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A Corps Line – Musical Theatre, Michael Pink and Milwaukee Ballet II Auditions

Summer Intensive Blog – Week 5


If you have not seen A Chorus Line, your assignment is to rent it immediately! Or, just come on down to the studios—this week, in a perfect real live mash-up, Leslie Woodies is teaching Musical Theatre and Michael Pink is teaching the Milwaukee Ballet II audition class all week. It just so happens that A Chorus Line is my favorite musical, so perhaps I’m projecting a little when I’m watching the audition class singing “God I hope I get it, I hope I get it! How many people does he neeeeeed?”

Musical Theatre is something new to Milwaukee Ballet’s Summer Intensive program but what a crash-boom-bang-heckuva fun class this looks like! Leslie Woodies, who herself transitioned from being a ballet dancer to a musical theatre extraordinaire (and imagine my excitement in reading her bio—she was “Cassie” in Michael Bennett’s Pulitzer Prize winning New York Shakespeare’s Festival Production of A Chorus Line among many other accolades!) has wrapped up the last two weeks of Style Classes. The piece Leslie has put together for Emergence (Tech Levels 3 & 4) is her homage Sing Sing Sing from Bob Fosse’s musical Dancin’, and she says it’s a compilation of everything she’s learned in her own career. This is no easy feat for these students. Leslie is full of fascinating gems of information that she openly shares with the students—she explains that the energy that exists in this kind of performing is exactly why she changed directions in her professional life. She talks to the students about how they need to show the force and effort it takes to do this kind of movement, “You’ve been taught in ballet to hide the effort. This isn’t La Sylphide.” I’m hooked. I love hearing her paint a picture of how she wants the movement to look: “Contract like someone’s really punching you in the stomach!”, “Show me that it’s heavy!”, “Hug your belly like it really hurts!”, “Use your shoulder like you’re saying ‘Scuse me’!”, “You should slip through the air like a hot knife through butter…”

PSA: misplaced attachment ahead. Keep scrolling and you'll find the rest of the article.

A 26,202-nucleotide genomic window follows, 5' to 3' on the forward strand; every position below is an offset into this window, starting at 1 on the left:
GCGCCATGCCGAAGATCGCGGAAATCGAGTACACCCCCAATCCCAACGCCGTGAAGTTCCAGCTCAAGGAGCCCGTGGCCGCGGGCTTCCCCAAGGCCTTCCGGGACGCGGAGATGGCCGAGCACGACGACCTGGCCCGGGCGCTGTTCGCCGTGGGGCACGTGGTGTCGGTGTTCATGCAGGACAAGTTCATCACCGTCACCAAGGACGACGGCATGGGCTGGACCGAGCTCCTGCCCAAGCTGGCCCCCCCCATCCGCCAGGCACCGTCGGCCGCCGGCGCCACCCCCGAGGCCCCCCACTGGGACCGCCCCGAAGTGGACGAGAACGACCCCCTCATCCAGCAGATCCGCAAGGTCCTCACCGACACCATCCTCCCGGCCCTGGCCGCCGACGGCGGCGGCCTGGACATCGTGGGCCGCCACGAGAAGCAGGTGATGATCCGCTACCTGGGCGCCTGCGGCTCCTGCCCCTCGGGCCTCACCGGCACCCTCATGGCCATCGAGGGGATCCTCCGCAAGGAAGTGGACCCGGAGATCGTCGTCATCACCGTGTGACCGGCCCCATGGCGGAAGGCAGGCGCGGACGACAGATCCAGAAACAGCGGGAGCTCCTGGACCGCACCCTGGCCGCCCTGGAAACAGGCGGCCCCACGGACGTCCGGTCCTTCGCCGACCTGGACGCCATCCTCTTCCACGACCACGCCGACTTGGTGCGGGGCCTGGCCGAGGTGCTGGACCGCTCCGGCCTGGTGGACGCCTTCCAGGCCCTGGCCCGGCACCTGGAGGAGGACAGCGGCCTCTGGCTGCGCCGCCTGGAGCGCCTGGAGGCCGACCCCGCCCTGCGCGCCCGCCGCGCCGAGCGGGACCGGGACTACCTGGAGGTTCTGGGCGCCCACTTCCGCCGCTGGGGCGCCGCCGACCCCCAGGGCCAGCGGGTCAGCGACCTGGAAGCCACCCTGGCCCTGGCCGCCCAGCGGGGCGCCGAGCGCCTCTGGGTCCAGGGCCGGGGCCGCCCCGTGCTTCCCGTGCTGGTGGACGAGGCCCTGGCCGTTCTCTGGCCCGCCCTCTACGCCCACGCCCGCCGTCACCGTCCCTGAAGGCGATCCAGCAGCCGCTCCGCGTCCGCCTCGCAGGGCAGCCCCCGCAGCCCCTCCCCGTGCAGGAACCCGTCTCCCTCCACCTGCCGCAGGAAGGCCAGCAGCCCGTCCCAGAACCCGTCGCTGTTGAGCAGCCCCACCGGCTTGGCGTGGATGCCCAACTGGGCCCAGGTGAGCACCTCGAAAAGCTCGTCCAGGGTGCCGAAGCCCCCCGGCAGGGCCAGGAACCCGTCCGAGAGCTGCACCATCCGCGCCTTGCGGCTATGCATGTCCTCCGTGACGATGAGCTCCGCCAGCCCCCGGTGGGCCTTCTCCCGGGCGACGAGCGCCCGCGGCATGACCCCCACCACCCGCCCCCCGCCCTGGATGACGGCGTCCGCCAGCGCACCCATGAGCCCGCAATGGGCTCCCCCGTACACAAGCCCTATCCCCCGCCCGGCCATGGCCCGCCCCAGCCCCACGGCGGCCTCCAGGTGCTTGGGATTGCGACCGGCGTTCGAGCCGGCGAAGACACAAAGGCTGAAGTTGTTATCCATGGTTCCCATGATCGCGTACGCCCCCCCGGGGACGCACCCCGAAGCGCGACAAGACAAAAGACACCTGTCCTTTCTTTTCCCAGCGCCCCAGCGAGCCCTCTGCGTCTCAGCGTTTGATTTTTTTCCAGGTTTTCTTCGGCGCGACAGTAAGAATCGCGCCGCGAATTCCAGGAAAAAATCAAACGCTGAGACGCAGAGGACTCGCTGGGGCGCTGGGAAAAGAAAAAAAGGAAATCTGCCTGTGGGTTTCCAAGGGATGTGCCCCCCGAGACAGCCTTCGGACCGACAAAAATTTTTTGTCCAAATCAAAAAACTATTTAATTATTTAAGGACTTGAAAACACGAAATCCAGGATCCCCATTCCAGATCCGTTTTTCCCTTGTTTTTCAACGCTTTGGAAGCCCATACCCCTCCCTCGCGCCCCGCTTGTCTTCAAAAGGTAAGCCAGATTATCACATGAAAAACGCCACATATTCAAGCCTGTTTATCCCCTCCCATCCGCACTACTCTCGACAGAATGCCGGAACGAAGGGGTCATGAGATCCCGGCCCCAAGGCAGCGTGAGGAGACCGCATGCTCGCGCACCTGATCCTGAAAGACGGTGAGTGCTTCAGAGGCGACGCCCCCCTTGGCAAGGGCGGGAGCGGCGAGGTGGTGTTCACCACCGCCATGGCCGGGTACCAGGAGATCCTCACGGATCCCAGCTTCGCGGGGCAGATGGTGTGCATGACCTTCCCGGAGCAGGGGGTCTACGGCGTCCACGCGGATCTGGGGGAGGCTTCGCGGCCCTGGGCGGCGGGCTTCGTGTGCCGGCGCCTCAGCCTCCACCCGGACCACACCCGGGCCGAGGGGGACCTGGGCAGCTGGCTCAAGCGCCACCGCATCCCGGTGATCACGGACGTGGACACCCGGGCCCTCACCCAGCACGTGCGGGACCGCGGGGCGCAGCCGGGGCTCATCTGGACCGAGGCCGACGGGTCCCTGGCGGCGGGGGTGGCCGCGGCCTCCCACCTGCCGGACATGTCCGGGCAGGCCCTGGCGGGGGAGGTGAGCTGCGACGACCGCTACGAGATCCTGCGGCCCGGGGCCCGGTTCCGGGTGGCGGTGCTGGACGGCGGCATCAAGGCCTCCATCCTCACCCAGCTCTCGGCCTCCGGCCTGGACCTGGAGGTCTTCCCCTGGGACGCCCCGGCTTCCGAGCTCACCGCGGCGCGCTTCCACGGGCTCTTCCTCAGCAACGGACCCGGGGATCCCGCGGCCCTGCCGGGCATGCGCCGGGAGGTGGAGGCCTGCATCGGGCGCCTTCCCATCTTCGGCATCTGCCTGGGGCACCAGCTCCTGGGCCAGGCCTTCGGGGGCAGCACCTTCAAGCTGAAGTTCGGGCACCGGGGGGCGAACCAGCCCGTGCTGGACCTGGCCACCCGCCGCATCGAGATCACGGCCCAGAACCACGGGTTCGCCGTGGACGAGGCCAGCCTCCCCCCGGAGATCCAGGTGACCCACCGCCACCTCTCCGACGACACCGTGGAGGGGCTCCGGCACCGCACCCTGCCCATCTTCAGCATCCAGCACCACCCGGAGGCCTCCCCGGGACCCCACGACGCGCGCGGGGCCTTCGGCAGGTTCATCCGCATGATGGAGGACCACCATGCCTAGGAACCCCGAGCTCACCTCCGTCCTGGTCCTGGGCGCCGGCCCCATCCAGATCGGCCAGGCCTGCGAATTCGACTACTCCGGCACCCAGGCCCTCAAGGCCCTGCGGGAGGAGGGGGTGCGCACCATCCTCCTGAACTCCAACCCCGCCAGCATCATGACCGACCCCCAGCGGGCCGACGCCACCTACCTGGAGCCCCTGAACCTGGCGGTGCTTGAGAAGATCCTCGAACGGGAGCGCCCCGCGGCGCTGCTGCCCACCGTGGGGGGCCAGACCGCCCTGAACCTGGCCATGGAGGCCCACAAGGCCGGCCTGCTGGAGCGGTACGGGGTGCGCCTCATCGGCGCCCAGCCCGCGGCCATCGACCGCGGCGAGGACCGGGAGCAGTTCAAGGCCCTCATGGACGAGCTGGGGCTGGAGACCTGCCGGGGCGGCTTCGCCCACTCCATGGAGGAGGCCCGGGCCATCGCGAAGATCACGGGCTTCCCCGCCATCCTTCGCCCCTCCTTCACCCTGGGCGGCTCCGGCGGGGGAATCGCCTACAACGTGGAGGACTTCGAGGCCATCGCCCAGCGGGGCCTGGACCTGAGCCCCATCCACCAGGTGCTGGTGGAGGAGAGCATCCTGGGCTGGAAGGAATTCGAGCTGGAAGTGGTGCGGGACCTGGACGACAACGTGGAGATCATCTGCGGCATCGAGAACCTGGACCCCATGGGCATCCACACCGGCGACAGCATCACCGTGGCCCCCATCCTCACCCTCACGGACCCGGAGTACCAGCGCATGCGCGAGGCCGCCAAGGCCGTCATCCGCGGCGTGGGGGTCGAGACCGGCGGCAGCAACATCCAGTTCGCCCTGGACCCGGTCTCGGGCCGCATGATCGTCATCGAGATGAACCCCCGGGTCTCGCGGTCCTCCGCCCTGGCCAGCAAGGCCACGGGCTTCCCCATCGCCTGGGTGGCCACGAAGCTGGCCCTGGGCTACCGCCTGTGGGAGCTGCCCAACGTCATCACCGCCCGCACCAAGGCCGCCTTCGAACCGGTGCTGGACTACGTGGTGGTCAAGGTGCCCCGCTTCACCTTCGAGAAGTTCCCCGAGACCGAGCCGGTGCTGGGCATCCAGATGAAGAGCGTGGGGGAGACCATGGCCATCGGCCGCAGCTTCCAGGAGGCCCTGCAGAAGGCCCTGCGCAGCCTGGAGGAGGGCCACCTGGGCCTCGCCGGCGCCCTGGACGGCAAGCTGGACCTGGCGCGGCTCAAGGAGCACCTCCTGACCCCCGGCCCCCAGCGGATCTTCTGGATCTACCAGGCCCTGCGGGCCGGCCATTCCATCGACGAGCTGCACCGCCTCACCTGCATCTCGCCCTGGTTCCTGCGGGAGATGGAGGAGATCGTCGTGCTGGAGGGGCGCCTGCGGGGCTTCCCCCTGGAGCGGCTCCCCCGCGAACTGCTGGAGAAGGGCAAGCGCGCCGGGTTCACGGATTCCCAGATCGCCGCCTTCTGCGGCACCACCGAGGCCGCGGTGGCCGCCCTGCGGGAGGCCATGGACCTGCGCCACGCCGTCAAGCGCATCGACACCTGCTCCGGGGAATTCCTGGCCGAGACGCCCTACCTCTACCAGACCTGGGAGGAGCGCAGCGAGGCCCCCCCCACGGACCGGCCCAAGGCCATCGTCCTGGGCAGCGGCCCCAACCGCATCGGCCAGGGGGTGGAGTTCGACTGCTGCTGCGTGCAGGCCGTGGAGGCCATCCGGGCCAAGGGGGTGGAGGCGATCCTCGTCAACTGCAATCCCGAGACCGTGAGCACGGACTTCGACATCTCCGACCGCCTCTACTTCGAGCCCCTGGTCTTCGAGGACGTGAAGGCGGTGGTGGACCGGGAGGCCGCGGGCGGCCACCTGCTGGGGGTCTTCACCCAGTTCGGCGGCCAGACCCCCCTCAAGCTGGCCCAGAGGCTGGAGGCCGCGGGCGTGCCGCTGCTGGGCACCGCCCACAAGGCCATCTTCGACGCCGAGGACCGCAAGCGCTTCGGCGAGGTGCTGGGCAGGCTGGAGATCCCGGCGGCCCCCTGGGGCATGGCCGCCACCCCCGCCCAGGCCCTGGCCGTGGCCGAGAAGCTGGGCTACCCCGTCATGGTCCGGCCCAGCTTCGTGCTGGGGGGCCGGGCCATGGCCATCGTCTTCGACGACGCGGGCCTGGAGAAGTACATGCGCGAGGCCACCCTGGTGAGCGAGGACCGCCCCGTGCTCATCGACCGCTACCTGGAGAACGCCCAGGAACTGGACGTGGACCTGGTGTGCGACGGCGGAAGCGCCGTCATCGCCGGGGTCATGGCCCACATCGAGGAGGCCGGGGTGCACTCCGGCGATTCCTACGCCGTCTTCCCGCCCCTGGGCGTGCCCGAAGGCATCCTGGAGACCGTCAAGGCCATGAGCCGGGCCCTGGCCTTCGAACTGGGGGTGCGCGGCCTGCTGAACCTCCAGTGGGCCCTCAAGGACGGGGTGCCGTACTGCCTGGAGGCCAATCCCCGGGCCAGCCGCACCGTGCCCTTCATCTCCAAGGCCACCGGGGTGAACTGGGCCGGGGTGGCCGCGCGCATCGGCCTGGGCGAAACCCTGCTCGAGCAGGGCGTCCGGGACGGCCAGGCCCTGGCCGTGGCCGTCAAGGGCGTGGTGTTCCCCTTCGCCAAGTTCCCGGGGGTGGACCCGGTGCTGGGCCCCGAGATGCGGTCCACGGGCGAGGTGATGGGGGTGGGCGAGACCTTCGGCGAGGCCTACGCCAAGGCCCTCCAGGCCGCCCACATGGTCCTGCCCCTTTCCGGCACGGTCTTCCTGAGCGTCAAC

I love the sound of a group clap in a dance studio and in fact, the whole class is punctuated with Leslie’s dance vernacular, “Pop! Hah! Boom-bow-bow-bow! Badayum, badayum!” Some of the students really shine—Christina could be ready for Broadway; Rei, from Japan, has got those aerodynamic turns; Thom is kicking and snapping and shimmy-shamming like he means it; little Yayoi, also from Japan, is doing a four pose section exactly as Leslie described and Carly knows just how to cock her head with the perfect balance of flirtation and attitude. This is going to bring the house down at Emergence!

The scene is much more serious the next morning in Studio A. Levels 4 and 5 have been split into the kids who are auditioning for Milwaukee Ballet II and the kids who aren’t yet old enough. All week, Artistic Director Michael Pink is teaching the audition class while Director of Milwaukee Ballet II, Rolando Yanes, and Associate Director, Mireille Favarel, sit, scribble notes and whisper to each other about who is ready to make the cut. This season we only have four paid spots and four to six honorary unpaid positions open for the program. There are thirty-three dancers in Michael’s class. It’s intense.

Milwaukee Ballet II is a treasured entity here at Milwaukee Ballet. These young dancers usually range in age from 18-22; they have graduated from high school and finished their formal ballet training but are still in a world between student and professional. They will dance with the Company next year in Esmeralda, The Nutcracker and Coppélia as well as doing their own repertoire (including our first out-of-state tour!) and work in the outreach program teaching nearly 30,000 people about the art form of ballet.

While in A Chorus Line, the dancers are at the theatre all day for an emotional, physically demanding audition for a spot in the chorus. Our young dancers will see Michael every morning this week. Rolando and Mireille will see the students under pressure for a total of seven-and-a-half hours during which they can watch their technique and personalities come out. Tomorrow we will deliver their formal letters of acceptance (or not) and they have the weekend to decide if Milwaukee Ballet is the next step in their burgeoning careers. As I sit and hum “I Hope I Get It” to myself I can see all the lyrics on the faces of the dancers, “I’ve got to get this job!” Their focus and determination is something teenagers everywhere could learn a thing or two from. I can’t wait to see who makes it.

You still have time to buy tickets to Emergence, next Friday, July 30 at the Sharon Lynne Wilson Center for the Arts. Shows are at 4:30pm and 7pm. Call 262-781-9470 for tickets and information.

A quick but important P.S… This week the dance world lost an amazing and beautiful icon. Denise Jefferson, the Director of the Alvin Ailey School, died on Saturday of ovarian cancer. Rolando Yanes, Renee Griswold and I were lucky enough to have met her at the National Association of Schools of Dance conferences we’ve gone to for the past three years. We learned so much from her about how to build our programs to make Milwaukee Ballet School even better. Just being in her presence was an honor. Denise ran a fierce school and she was such a warm, intelligent and classy woman. She will be dearly missed.


Alyson Chavez
Director of Education